Couples need to realize what they're saying "yes" to...
They're not saying yes to a joint-checking account, a white-picket fenced house on the cul-de-sac, an SUV in the garage and a dog named Rover...they're saying "Yes" to death and to life.
They're saying that they will die to their own selfish wants and live for the others' needs. They're vowing to live lives worthy of Heaven and promising to live their life in such a way that it leads their new spouse closer to God and, ultimately, to Heaven, also.
That's why those questions and the vows are so important. It's not a mere legality for the courts, it's a covenant before God that the man and woman are entering into.
Part of that covenant is to raise the children (if God sends children) Catholic, that is in the faith, as we are encouraged to do in Scripture (like Deut. 4:9 and 6:5-8).
Put very simply, if a couple doesn't want to raise kids Catholic, that pretty much means they're not living the Catholic life and if they vow to do that in the ceremony, they are not really entering into the Sacrament or the marriage with total surrender.
Further, if the rationale is "our kids should get to choose what religion they want to live". That says one of three things - either, again, the couple doesn't believe that the Catholic faith is truth (so why get married in it), they believe that salvation is a certainty for their children (which it is not) so 'who cares', or that religion is a 'club' that someone can join when they're of age or maturity to care. That last one is even sadder...as some parents are more concerned with getting their kids into Harvard than into Heaven.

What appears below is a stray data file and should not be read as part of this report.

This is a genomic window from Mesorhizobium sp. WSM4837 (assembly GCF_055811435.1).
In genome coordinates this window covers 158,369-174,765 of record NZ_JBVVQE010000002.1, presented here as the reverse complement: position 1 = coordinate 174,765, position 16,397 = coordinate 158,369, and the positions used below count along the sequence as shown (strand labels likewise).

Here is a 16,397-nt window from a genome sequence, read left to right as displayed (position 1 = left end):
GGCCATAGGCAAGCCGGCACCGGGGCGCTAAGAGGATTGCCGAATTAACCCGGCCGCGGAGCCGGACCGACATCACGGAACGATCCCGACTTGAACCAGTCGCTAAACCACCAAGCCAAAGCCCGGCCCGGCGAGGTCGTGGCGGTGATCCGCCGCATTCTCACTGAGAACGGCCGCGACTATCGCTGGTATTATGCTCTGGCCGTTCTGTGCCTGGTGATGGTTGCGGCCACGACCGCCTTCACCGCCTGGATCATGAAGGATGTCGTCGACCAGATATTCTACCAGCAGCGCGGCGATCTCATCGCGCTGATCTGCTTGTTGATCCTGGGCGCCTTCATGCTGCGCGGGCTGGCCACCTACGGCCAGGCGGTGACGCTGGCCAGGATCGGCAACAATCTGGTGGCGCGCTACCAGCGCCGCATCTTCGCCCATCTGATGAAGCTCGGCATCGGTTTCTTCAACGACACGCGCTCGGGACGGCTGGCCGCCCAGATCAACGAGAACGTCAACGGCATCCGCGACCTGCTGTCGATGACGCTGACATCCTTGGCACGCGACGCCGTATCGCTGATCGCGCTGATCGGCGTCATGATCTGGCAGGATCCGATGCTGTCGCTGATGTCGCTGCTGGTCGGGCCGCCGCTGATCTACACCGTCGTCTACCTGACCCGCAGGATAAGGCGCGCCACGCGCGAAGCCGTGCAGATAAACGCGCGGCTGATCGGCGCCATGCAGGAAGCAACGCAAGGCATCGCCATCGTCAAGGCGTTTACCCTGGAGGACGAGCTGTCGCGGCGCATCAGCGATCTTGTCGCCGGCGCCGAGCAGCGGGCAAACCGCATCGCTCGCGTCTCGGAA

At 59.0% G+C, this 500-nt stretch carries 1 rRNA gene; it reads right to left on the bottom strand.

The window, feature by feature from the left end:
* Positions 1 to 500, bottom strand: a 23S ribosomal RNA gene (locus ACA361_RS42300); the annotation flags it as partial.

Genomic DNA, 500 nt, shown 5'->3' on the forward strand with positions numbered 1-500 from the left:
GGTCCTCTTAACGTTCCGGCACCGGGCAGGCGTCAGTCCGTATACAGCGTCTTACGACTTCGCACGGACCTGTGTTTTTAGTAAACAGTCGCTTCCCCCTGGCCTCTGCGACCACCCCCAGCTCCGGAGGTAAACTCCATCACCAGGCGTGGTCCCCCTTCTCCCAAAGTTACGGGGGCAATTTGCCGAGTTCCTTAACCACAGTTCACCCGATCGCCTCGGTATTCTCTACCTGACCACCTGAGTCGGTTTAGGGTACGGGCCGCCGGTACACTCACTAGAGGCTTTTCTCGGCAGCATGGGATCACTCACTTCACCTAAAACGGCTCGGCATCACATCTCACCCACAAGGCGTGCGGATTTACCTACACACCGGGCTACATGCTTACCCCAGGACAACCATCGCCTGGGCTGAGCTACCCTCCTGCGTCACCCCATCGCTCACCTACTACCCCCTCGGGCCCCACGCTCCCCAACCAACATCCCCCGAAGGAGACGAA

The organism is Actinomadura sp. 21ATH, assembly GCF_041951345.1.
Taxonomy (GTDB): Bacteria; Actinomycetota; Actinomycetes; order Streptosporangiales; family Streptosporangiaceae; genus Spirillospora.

Lastly, you'll notice that one of those vows is to "accept children" lovingly...which means that a couple must be open to children - you can't "accept" with a closed hand. So, here's another question: "If a couple is contracepting, are they 'open'?" No. This is yet another reason why contraception goes against the Gospel of Life.
If you're Catholic and you enter into the Sacrament of Matrimony, you are obliged (by your own vow) to raise your children Catholic. If you don't want to do that, there are FAR BIGGER issues that you need to work and pray through prior to marriage.
A sacrament is a sacred oath, a covenant with God. It's not to be taken lightly. And no matter how much love any parent has for their child...God loves the child more. God loves perfectly. And, ultimately, although God allows the couple to participate in the procreation of the child, the child is still God's child...entrusted to the care, protection and instruction of the parents.
Thanks for the question. These are tough answers that many don't like, but part of love is truth and, sometimes, truth hurts. Living a selfless life is never easy, but it's what every Christian is called to do.
Let's join together in praying for all couples - married and those preparing, that they would allow the Lord to be the Lord of their lives.